> >>I think that should be good for a yuk or two.
> >
> > That would be reason enough for me stop playing the game at once and to
> > erase it from my hard drive. I really *detest* didactic authors...
>
> Every game imparts its own point -- and thus every game is didactic
> (that much is obvious from plot construction and what you get rewarded
> for). Every author is didactic at some level.

Mhm, I don't really think that fiction can be defined as a sub-group of
dictactic texts. The purpose of fiction is not the point that "the reader
is about to learn something" - fiction in the broadest sense is about
story-telling. Good literature certainly does expand the horizon of the
reader, but not in the way that the author dictates the points which the
reader (or player) has learn. Literature is a double-sided process in which
the text as well as the reader and his world-knowledge take part. Text and
reader are on the same hierarchical level.

Driving home the point and assuming the role of a "teacher" is bad story-
telling and nothing more. What you are planning to do in your game is more
or less claiming the right to punish the player for a supposed wrong-doing
and thus you try to usurp a higher hierarchical level. If you throw a player
out of a game you are cutting off the bilateral exchange between text and
reader - the only result will be that you will annoy your reader. And what
reason should an annoyed reader have to continue the game? Is losing a
player really worth "one or two yuks" - which you as an author will never
know about anyway?

> Just examine what the built-in INFORM responses to vulgarity are. That's
> didacticism in action. I won't press the point any further

It is *very* kind of you that you do not insist on overwhelming me with your
wisdom... ;)

> except to note
> that a vast array of literature is didactic in nature (especially
> schoolbooks)...

I do not consider schoolbooks to be literature. Also, texts written for
schoolbooks tend to be rather bad literature. Didactic literature in the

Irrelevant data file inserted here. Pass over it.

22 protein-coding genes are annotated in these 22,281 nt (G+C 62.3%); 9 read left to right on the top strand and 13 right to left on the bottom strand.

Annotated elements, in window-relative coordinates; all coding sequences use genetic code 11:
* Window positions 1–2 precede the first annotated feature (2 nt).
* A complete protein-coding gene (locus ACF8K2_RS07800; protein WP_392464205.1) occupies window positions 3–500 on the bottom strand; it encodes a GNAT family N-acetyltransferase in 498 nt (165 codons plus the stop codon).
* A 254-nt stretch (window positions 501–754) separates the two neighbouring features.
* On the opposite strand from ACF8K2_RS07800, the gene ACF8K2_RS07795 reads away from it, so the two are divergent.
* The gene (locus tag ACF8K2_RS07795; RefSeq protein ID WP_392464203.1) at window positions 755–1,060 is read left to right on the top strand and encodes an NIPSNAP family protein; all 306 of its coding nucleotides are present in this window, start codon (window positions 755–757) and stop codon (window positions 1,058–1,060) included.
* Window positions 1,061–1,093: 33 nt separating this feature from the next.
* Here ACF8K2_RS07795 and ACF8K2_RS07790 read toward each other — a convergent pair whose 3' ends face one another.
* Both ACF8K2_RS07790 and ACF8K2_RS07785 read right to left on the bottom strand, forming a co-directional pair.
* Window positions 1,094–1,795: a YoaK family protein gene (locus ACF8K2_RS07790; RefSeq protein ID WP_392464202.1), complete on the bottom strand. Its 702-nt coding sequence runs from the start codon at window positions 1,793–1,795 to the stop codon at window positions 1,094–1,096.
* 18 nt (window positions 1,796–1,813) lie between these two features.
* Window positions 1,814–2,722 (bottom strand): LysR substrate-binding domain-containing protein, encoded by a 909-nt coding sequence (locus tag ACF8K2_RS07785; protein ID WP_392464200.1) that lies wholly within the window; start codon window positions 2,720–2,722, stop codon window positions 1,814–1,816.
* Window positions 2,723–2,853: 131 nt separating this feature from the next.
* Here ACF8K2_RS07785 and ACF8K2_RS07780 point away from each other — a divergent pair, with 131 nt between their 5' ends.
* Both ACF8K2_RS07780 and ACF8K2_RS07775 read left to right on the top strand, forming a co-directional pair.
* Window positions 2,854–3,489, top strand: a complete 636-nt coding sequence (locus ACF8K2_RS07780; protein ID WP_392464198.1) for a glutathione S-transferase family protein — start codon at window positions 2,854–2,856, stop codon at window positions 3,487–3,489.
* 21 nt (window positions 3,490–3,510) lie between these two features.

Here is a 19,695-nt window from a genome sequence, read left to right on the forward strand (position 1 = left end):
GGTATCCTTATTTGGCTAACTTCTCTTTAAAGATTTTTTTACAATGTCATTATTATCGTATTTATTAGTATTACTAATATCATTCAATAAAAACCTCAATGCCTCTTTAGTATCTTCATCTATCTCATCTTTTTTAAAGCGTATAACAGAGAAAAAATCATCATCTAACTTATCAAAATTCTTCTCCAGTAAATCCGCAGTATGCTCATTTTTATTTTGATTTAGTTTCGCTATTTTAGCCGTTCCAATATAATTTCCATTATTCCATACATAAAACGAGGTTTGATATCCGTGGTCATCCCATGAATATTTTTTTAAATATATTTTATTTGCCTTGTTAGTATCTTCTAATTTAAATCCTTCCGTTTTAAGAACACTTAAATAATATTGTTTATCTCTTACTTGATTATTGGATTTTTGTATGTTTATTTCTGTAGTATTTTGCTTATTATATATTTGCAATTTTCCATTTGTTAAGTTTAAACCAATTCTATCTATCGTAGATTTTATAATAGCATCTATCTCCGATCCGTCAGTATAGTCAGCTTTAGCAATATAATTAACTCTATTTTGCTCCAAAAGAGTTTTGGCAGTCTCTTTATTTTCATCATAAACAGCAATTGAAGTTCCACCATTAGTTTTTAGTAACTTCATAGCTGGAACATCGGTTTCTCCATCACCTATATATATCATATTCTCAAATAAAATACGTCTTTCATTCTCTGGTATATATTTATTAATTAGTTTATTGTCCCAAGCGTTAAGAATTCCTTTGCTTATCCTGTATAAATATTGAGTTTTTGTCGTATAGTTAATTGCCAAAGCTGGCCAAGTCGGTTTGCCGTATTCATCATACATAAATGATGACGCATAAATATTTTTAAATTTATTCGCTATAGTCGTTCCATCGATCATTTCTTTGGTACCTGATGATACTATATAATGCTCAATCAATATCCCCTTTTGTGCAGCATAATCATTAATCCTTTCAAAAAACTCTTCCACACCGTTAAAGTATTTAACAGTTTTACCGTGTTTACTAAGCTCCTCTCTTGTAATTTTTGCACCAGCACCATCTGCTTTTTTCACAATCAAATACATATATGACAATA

closer sense does not tend to live through the test of time.

> but again, that is fine. Whether your irrational hatred of
> games that don't let you type in words that have nothing to do with solving the
> game does not bother me.

Why are saying that I am driven by "irrational hatred"? (Does something like
"rational hatred" exist, btw?) I simply state that I do not like games which
treat me, the player, in a certain off-hand way. I do not like highschool-movies
because of their sophomoric humour and I would not watch them. I do not like
Thomas Hardy whom I consider exceedingly dull. I do not like operettas because
I think most of them are shallow. Does that mean that I have an "irrational hatred"
for highschool-movies, Hardy or operettas?

> I hope you derive much enjoyment from doing so with other
> games.
>
> Still amazed,

? Of what? That I as a player do not like your plan? You will have to live with that,
I fear...

David Kinder

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Jun 23, 2002, 6:53:53 PM6/23/02
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NNTP-Posting-Host: 195.252.44.243
Not Neil deMause. How very surprising.

Aris Katsaris

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Jun 23, 2002, 7:56:00 PM6/23/02
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"Nulldogma" <null...@hotmail.com> wrote in message
news:7e912100.02062...@posting.google.com...

> tarage <tar...@NOSPAM.bellsouth.net> wrote in message
news:<3D14AF5...@NOSPAM.bellsouth.net>...
> >
> > Every game imparts its own point -- and thus every game is didactic
> > (that much is obvious from plot construction and what you get rewarded
> > for). Every author is didactic at some level. Just examine what the
> > built-in INFORM responses to vulgarity are. That's didacticism in
> > action. I won't press the point any further except to note that a vast
> > array of literature is didactic in nature (especially schoolbooks)...but
> > again, that is fine. Whether your irrational hatred of games that don't
> > let you type in words that have nothing to do with solving the game does
> > not bother me. I hope you derive much enjoyment from doing so with other
> > games.
>
> (mild spoiler for Galatea)
>
> After asking Galatea about sex the game terminates and the player is
> told, by the narrator, that he/she (the player) is "bored with sexual
> angst" and has nothing interesting to say.

It doesn't do so always. Like with any other question it may end the